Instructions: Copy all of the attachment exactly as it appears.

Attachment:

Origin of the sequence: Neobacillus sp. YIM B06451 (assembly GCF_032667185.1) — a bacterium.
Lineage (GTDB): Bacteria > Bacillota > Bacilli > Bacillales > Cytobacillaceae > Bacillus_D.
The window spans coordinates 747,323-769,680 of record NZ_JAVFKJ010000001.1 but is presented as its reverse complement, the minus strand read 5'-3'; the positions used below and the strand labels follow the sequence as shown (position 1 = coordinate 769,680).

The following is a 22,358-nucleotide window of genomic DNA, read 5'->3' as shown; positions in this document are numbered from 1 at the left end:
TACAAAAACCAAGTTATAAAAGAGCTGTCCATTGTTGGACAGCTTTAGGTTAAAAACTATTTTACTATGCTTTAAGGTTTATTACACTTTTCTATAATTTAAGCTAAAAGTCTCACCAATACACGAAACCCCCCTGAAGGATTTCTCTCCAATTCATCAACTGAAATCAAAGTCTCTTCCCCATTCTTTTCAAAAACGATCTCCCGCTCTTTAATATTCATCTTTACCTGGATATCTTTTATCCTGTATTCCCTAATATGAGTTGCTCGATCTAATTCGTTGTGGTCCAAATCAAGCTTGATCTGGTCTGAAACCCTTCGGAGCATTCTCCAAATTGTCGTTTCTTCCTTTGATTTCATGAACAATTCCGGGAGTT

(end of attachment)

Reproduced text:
Origin of the sequence: Neobacillus sp. YIM B06451 (assembly GCF_032667185.1) — a bacterium.
Lineage (GTDB): Bacteria > Bacillota > Bacilli > Bacillales > Cytobacillaceae > Bacillus_D.
The window spans coordinates 747,323-769,680 of record NZ_JAVFKJ010000001.1 but is presented as its reverse complement, the minus strand read 5'-3'; the positions used below and the strand labels follow the sequence as shown (position 1 = coordinate 769,680).

The following is a 22,358-nucleotide window of genomic DNA, read 5'->3' as shown; positions in this document are numbered from 1 at the left end:
TACAAAAACCAAGTTATAAAAGAGCTGTCCATTGTTGGACAGCTTTAGGTTAAAAACTATTTTACTATGCTTTAAGGTTTATTACACTTTTCTATAATTTAAGCTAAAAGTCTCACCAATACACGAAACCCCCCTGAAGGATTTCTCTCCAATTCATCAACTGAAATCAAAGTCTCTTCCCCATTCTTTTCAAAAACGATCTCCCGCTCTTTAATATTCATCTTTACCTGGATATCTTTTATCCTGTATTCCCTAATATGAGTTGCTCGATCTAATTCGTTGTGGTCCAAATCAAGCTTGATCTGGTCTGAAACCCTTCGGAGCATTCTCCAAATTGTCGTTTCTTCCTTTGATTTCATGAACAATTCCGGGAGTT